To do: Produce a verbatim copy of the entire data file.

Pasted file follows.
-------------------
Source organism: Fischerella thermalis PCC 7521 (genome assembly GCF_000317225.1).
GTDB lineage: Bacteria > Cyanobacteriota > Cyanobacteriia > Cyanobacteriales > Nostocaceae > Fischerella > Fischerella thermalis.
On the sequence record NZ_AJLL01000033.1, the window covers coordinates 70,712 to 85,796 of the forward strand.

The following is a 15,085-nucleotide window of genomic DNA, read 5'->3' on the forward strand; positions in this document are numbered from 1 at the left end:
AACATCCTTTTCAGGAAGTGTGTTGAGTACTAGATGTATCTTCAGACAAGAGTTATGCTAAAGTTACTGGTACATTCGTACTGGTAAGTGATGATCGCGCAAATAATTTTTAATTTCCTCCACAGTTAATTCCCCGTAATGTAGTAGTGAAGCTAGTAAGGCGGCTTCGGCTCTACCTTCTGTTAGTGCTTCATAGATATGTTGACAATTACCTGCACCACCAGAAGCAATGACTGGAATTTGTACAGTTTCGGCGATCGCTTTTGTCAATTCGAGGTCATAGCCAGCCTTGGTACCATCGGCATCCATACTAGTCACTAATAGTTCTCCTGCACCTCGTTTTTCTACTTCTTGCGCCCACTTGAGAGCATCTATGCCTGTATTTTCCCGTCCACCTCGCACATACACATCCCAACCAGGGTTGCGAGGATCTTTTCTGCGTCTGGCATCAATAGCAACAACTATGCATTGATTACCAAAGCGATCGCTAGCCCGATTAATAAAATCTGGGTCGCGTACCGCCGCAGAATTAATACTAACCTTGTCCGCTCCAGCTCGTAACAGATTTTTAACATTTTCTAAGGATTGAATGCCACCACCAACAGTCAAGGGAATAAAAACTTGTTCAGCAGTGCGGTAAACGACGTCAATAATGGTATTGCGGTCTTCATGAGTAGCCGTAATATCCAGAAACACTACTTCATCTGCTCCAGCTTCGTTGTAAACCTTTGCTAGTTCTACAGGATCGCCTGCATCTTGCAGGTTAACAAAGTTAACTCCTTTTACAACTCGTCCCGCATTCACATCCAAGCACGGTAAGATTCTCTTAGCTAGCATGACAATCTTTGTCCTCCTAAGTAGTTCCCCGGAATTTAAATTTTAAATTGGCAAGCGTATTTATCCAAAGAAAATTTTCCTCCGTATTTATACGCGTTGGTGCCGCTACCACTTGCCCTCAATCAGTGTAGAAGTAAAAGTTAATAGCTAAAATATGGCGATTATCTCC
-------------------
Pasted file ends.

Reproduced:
Source organism: Fischerella thermalis PCC 7521 (genome assembly GCF_000317225.1).
GTDB lineage: Bacteria > Cyanobacteriota > Cyanobacteriia > Cyanobacteriales > Nostocaceae > Fischerella > Fischerella thermalis.
On the sequence record NZ_AJLL01000033.1, the window covers coordinates 70,712 to 85,796 of the forward strand.

The following is a 15,085-nucleotide window of genomic DNA, read 5'->3' on the forward strand; positions in this document are numbered from 1 at the left end:
AACATCCTTTTCAGGAAGTGTGTTGAGTACTAGATGTATCTTCAGACAAGAGTTATGCTAAAGTTACTGGTACATTCGTACTGGTAAGTGATGATCGCGCAAATAATTTTTAATTTCCTCCACAGTTAATTCCCCGTAATGTAGTAGTGAAGCTAGTAAGGCGGCTTCGGCTCTACCTTCTGTTAGTGCTTCATAGATATGTTGACAATTACCTGCACCACCAGAAGCAATGACTGGAATTTGTACAGTTTCGGCGATCGCTTTTGTCAATTCGAGGTCATAGCCAGCCTTGGTACCATCGGCATCCATACTAGTCACTAATAGTTCTCCTGCACCTCGTTTTTCTACTTCTTGCGCCCACTTGAGAGCATCTATGCCTGTATTTTCCCGTCCACCTCGCACATACACATCCCAACCAGGGTTGCGAGGATCTTTTCTGCGTCTGGCATCAATAGCAACAACTATGCATTGATTACCAAAGCGATCGCTAGCCCGATTAATAAAATCTGGGTCGCGTACCGCCGCAGAATTAATACTAACCTTGTCCGCTCCAGCTCGTAACAGATTTTTAACATTTTCTAAGGATTGAATGCCACCACCAACAGTCAAGGGAATAAAAACTTGTTCAGCAGTGCGGTAAACGACGTCAATAATGGTATTGCGGTCTTCATGAGTAGCCGTAATATCCAGAAACACTACTTCATCTGCTCCAGCTTCGTTGTAAACCTTTGCTAGTTCTACAGGATCGCCTGCATCTTGCAGGTTAACAAAGTTAACTCCTTTTACAACTCGTCCCGCATTCACATCCAAGCACGGTAAGATTCTCTTAGCTAGCATGACAATCTTTGTCCTCCTAAGTAGTTCCCCGGAATTTAAATTTTAAATTGGCAAGCGTATTTATCCAAAGAAAATTTTCCTCCGTATTTATACGCGTTGGTGCCGCTACCACTTGCCCTCAATCAGTGTAGAAGTAAAAGTTAATAGCTAAAATATGGCGATTATCTCC